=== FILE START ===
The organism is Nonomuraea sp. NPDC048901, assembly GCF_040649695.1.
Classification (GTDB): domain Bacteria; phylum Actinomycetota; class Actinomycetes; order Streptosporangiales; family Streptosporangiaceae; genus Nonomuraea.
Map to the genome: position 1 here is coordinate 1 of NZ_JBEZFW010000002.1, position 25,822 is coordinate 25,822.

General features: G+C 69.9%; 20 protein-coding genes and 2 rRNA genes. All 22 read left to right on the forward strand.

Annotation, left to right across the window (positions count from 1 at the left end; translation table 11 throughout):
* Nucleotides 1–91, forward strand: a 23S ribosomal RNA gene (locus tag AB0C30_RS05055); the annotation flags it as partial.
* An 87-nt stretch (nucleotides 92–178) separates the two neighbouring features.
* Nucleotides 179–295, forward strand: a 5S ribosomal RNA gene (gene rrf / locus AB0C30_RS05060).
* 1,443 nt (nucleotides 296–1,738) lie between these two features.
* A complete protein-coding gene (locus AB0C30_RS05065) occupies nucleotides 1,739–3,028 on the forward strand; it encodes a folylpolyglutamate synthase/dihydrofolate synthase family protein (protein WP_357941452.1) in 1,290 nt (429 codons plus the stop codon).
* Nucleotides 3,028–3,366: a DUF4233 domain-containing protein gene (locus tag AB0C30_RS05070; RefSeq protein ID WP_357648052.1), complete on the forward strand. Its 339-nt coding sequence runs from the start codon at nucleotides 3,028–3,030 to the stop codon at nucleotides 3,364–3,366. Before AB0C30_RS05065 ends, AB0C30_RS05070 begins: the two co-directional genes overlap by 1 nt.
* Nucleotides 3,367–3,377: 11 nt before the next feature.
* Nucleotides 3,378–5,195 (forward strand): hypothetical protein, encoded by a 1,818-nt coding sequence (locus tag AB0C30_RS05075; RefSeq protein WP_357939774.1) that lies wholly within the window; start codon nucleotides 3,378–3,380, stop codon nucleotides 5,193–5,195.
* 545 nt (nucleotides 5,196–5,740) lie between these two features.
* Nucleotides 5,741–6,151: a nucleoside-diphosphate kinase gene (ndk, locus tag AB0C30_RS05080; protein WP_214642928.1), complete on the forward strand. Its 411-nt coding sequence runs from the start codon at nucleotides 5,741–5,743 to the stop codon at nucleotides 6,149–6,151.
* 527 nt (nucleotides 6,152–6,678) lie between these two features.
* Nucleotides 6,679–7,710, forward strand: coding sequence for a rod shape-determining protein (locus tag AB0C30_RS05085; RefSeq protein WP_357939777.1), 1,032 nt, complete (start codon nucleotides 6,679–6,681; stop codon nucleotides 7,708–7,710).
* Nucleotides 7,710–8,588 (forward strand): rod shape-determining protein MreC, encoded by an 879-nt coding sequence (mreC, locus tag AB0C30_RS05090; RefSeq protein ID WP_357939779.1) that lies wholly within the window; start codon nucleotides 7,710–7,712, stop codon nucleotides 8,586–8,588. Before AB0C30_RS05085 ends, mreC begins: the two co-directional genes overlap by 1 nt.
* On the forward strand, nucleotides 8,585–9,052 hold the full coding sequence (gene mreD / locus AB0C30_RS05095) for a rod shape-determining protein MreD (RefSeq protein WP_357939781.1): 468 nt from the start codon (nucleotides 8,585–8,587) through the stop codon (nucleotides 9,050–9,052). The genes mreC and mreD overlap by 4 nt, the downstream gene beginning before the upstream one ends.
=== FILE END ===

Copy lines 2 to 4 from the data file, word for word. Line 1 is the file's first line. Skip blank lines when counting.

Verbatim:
Classification (GTDB): domain Bacteria; phylum Actinomycetota; class Actinomycetes; order Streptosporangiales; family Streptosporangiaceae; genus Nonomuraea.
Map to the genome: position 1 here is coordinate 1 of NZ_JBEZFW010000002.1, position 25,822 is coordinate 25,822.

General features: G+C 69.9%; 20 protein-coding genes and 2 rRNA genes. All 22 read left to right on the forward strand.